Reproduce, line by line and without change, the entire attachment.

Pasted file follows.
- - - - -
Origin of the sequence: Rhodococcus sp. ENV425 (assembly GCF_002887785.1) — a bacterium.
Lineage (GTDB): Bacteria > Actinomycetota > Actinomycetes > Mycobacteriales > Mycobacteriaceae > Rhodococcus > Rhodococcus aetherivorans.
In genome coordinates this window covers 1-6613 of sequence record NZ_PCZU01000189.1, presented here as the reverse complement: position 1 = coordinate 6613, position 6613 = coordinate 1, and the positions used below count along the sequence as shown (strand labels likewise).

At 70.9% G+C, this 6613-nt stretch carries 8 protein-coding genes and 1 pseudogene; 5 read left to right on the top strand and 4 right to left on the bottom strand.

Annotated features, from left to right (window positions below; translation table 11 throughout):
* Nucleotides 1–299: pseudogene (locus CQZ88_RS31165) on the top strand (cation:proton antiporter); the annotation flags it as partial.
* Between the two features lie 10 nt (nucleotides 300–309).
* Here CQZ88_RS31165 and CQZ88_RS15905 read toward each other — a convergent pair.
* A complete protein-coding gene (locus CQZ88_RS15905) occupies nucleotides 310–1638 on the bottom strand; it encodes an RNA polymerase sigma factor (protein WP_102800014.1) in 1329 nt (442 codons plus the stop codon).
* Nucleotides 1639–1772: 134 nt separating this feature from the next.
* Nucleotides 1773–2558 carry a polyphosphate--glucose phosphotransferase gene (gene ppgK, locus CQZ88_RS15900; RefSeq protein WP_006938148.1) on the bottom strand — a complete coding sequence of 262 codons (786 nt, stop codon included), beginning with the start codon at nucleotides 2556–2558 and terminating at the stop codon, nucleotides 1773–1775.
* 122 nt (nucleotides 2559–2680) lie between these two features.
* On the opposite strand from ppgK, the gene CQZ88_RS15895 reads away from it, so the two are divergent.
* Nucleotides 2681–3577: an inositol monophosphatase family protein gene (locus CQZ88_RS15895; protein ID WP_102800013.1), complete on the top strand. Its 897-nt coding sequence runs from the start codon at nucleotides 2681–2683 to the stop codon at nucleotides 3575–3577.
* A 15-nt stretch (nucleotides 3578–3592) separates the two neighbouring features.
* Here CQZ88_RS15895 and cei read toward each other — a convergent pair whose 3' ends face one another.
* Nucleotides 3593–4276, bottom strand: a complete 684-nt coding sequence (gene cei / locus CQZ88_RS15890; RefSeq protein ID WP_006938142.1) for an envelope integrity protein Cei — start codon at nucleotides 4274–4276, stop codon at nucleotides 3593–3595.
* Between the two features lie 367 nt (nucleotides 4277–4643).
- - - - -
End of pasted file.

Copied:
Origin of the sequence: Rhodococcus sp. ENV425 (assembly GCF_002887785.1) — a bacterium.
Lineage (GTDB): Bacteria > Actinomycetota > Actinomycetes > Mycobacteriales > Mycobacteriaceae > Rhodococcus > Rhodococcus aetherivorans.
In genome coordinates this window covers 1-6613 of sequence record NZ_PCZU01000189.1, presented here as the reverse complement: position 1 = coordinate 6613, position 6613 = coordinate 1, and the positions used below count along the sequence as shown (strand labels likewise).

At 70.9% G+C, this 6613-nt stretch carries 8 protein-coding genes and 1 pseudogene; 5 read left to right on the top strand and 4 right to left on the bottom strand.

Annotated features, from left to right (window positions below; translation table 11 throughout):
* Nucleotides 1–299: pseudogene (locus CQZ88_RS31165) on the top strand (cation:proton antiporter); the annotation flags it as partial.
* Between the two features lie 10 nt (nucleotides 300–309).
* Here CQZ88_RS31165 and CQZ88_RS15905 read toward each other — a convergent pair.
* A complete protein-coding gene (locus CQZ88_RS15905) occupies nucleotides 310–1638 on the bottom strand; it encodes an RNA polymerase sigma factor (protein WP_102800014.1) in 1329 nt (442 codons plus the stop codon).
* Nucleotides 1639–1772: 134 nt separating this feature from the next.
* Nucleotides 1773–2558 carry a polyphosphate--glucose phosphotransferase gene (gene ppgK, locus CQZ88_RS15900; RefSeq protein WP_006938148.1) on the bottom strand — a complete coding sequence of 262 codons (786 nt, stop codon included), beginning with the start codon at nucleotides 2556–2558 and terminating at the stop codon, nucleotides 1773–1775.
* 122 nt (nucleotides 2559–2680) lie between these two features.
* On the opposite strand from ppgK, the gene CQZ88_RS15895 reads away from it, so the two are divergent.
* Nucleotides 2681–3577: an inositol monophosphatase family protein gene (locus CQZ88_RS15895; protein ID WP_102800013.1), complete on the top strand. Its 897-nt coding sequence runs from the start codon at nucleotides 2681–2683 to the stop codon at nucleotides 3575–3577.
* A 15-nt stretch (nucleotides 3578–3592) separates the two neighbouring features.
* Here CQZ88_RS15895 and cei read toward each other — a convergent pair whose 3' ends face one another.
* Nucleotides 3593–4276, bottom strand: a complete 684-nt coding sequence (gene cei / locus CQZ88_RS15890; RefSeq protein ID WP_006938142.1) for an envelope integrity protein Cei — start codon at nucleotides 4274–4276, stop codon at nucleotides 3593–3595.
* Between the two features lie 367 nt (nucleotides 4277–4643).